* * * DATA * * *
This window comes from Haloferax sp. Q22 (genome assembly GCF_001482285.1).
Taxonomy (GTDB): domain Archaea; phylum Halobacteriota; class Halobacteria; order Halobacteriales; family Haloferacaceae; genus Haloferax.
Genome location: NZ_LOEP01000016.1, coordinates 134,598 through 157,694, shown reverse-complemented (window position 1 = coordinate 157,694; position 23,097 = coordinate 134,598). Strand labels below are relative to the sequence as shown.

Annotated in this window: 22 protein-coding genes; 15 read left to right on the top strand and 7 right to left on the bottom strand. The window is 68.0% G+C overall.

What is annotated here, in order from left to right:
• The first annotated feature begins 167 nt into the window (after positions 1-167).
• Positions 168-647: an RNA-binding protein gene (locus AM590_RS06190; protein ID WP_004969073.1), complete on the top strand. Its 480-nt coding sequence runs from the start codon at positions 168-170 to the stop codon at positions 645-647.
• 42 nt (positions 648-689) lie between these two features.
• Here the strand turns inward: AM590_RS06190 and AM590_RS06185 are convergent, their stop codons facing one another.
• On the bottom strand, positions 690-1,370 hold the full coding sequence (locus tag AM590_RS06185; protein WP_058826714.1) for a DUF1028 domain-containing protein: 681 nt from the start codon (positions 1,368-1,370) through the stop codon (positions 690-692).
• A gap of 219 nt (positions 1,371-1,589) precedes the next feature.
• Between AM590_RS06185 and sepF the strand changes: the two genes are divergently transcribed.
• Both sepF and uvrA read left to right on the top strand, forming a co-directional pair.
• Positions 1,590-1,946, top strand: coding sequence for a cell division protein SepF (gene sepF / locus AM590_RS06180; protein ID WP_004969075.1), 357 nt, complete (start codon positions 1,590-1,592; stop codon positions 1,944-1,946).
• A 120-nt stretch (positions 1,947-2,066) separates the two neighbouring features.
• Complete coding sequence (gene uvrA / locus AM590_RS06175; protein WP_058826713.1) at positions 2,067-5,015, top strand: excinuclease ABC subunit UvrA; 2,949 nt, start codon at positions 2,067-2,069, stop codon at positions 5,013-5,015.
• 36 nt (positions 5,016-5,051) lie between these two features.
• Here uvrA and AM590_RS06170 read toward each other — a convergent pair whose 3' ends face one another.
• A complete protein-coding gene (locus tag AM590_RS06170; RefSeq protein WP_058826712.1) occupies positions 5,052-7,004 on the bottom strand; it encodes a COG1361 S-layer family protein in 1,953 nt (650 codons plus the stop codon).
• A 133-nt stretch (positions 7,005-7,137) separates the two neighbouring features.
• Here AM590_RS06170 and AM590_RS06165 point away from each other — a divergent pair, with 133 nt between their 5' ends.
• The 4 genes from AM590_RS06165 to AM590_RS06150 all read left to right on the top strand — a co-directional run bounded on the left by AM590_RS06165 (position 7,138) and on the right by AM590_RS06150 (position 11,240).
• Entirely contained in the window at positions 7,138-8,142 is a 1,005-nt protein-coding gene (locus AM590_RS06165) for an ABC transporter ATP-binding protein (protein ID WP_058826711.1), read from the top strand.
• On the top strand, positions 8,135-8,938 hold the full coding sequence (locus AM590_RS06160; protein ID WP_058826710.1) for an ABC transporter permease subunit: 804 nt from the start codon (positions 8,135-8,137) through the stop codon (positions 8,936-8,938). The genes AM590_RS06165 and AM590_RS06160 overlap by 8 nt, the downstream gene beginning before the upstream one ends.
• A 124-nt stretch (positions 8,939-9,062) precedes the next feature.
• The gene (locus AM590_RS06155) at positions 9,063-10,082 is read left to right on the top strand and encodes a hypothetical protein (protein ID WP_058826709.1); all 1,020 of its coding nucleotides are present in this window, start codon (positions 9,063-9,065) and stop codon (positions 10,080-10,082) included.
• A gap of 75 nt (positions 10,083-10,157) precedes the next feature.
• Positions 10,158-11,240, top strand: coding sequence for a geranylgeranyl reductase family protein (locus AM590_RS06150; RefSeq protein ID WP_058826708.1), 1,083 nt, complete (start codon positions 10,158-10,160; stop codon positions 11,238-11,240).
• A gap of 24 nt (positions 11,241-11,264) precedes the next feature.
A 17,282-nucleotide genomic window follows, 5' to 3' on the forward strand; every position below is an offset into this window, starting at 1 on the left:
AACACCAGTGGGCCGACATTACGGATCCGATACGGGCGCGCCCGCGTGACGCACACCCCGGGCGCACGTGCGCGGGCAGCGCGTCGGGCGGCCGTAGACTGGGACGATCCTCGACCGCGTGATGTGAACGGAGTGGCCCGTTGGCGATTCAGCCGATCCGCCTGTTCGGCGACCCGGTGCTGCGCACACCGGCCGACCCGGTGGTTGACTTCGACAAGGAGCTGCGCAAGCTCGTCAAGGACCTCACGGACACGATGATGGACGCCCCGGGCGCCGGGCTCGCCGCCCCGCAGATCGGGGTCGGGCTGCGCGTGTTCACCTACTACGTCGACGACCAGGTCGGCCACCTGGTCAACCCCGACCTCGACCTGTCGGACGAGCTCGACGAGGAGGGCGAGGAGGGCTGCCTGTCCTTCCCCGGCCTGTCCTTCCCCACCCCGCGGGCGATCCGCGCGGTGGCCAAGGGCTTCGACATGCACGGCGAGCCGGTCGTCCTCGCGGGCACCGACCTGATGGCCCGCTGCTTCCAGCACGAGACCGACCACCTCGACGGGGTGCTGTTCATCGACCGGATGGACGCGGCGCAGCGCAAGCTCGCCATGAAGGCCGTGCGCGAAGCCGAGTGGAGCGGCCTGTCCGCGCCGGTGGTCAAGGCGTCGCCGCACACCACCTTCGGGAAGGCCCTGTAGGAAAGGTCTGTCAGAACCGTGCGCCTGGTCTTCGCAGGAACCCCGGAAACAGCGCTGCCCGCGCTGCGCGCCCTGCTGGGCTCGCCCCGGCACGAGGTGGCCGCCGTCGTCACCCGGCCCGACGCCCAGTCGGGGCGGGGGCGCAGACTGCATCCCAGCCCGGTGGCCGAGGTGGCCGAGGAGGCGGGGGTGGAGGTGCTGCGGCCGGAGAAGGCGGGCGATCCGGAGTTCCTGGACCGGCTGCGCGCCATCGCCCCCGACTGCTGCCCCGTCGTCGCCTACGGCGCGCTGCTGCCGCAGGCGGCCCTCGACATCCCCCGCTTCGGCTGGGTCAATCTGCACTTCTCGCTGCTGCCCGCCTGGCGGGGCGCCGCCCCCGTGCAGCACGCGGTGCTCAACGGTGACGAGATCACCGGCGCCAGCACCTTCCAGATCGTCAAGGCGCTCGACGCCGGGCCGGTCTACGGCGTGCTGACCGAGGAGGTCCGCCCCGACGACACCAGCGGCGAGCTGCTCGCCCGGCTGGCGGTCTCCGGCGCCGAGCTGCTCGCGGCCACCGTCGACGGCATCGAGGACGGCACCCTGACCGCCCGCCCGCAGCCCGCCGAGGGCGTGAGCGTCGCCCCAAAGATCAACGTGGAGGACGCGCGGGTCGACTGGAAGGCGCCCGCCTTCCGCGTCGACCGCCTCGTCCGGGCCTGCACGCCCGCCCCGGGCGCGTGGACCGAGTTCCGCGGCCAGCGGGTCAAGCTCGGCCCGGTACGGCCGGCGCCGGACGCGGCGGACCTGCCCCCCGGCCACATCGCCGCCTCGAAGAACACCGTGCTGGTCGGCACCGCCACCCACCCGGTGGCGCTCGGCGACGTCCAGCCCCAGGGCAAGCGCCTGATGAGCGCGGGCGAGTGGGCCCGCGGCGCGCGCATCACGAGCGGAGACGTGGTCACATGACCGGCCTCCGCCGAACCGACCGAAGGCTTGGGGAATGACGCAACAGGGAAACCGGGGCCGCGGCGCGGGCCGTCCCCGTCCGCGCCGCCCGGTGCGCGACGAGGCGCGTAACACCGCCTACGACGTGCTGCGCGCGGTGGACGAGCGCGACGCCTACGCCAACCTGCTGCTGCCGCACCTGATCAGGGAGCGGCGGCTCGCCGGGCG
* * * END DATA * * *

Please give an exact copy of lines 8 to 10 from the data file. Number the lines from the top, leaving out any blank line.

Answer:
• 42 nt (positions 648-689) lie between these two features.
• Here the strand turns inward: AM590_RS06190 and AM590_RS06185 are convergent, their stop codons facing one another.
• On the bottom strand, positions 690-1,370 hold the full coding sequence (locus tag AM590_RS06185; protein WP_058826714.1) for a DUF1028 domain-containing protein: 681 nt from the start codon (positions 1,368-1,370) through the stop codon (positions 690-692).